Flood relief organizations report volunteer thefts

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We've seen what really makes Houston great in the aftermath of historic flooding. But it appears not everyone has same intent when signing up to volunteer.

In the aftermath of the historic floods, we've seen what really makes Houston great: neighbors helping neighbors in a tremendous outpouring of support in communities across Houston.

But it appears not everyone has that same intent when signing up to volunteer.

Harvest Time Church was the epicenter of the flood relief effort in the Greenspoint area. The pastor tells us they served about 10,000 people, but it would have been more if not for a few sticky-fingered volunteers.

WATCH: Compelling images and your stories from floods
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Looking back at the flooding across the Houston area, and how you all stepped up to help your neighbors in need.

"We ran out of items and we tried the best we could to proportion the items so everybody could have some," says Bishop Shelton Bady. "But there were some who volunteered and just set aside items for their family and friends."

Dozens of volunteers worked tireless hours at Harvest Time Church. But behind the scenes, Bishop Shelton Bady says a few were not so genuine. Some hid items under tables. We're told one sneaked donated diapers to her friends.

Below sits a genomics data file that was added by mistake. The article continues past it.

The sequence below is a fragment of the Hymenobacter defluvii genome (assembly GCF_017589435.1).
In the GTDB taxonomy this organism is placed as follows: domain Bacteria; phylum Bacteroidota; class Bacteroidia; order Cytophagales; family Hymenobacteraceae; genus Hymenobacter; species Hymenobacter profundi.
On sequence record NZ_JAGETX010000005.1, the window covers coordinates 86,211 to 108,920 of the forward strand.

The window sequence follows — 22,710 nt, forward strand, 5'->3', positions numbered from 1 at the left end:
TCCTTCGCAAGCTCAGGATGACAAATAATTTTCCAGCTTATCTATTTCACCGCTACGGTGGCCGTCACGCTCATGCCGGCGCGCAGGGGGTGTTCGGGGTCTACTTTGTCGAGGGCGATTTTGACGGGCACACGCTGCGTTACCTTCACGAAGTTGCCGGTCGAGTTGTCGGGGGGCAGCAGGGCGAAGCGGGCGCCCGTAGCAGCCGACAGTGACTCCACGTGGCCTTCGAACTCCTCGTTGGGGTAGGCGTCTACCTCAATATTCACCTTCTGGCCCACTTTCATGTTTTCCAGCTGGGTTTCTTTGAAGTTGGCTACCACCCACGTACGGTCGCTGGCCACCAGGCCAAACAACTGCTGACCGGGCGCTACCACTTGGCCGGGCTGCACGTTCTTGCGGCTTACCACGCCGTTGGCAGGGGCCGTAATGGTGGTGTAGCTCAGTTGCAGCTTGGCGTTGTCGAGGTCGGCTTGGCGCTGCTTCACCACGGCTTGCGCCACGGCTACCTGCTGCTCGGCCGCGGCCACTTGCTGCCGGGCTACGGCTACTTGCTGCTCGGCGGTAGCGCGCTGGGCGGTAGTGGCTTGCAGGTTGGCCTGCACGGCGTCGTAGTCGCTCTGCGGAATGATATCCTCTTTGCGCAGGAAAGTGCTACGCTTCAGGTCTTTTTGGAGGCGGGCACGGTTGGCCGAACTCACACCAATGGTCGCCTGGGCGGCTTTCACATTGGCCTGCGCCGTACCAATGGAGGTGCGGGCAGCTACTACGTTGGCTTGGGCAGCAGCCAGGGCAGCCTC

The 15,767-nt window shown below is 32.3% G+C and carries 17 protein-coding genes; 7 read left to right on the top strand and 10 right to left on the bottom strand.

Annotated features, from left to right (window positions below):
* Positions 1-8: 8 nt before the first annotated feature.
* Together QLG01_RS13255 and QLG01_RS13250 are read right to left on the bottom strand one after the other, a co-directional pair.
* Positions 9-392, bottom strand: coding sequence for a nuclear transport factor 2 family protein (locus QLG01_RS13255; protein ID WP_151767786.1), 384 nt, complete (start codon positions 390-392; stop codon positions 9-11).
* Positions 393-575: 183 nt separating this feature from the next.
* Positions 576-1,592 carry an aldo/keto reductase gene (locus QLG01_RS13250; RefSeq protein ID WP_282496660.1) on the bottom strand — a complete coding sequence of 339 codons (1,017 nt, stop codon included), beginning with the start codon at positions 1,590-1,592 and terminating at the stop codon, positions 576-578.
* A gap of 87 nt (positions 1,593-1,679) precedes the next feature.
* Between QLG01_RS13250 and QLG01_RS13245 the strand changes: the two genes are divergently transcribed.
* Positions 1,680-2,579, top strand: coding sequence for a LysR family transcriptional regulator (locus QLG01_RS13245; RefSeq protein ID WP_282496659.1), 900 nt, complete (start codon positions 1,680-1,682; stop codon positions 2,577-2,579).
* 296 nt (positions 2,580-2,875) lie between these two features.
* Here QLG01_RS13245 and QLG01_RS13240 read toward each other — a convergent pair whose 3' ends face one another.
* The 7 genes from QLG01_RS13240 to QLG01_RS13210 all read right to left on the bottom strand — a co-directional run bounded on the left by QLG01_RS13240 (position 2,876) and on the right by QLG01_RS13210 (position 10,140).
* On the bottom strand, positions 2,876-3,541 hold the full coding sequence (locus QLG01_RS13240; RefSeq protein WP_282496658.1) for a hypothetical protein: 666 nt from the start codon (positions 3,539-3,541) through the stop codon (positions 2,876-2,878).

"There were some people who we asked please do not do that. And even though we asked them not to, they continued to come back. One person in particular would not leave the campus. They waited around for a few hours for every new thing to try and grab and hoard," Bishop Bady says.

By the end of the week a short orientation was required, and staff kept a closer eye on all volunteers. Bishop Bady explains that he understands how that may have made the majority of the well-intentioned volunteerse feel.

"I will apologize if someone volunteered at our site and saw the structure and was somewhat offended by that. But our intent was to make sure everyone in need received."

Daily distribution for people affected in Greenspoint is now at Fallbrook Church. It's covered mainly by church staff that'll make sure history doesn't repeat itself.

"Our number one safeguard is we have a staff person from our church there throughout the entire operation, and also our leadership, our deacons," says Fallbrook Church Executive Pastor Olus Holder.

Bishop Bady is one of the pastors working on the H-Town Cares Flood Recovery Initiative. He's on the committee that will decide how the money and resources are dispersed.

"No matter what system you put in place, some people are very keen and they take advantage. But as far as the organizational part, we wanna be a little tighter in our distribution of items and resources," he said.

Harvest Time will continue to distribute items to people affected by the flood on Mondays.
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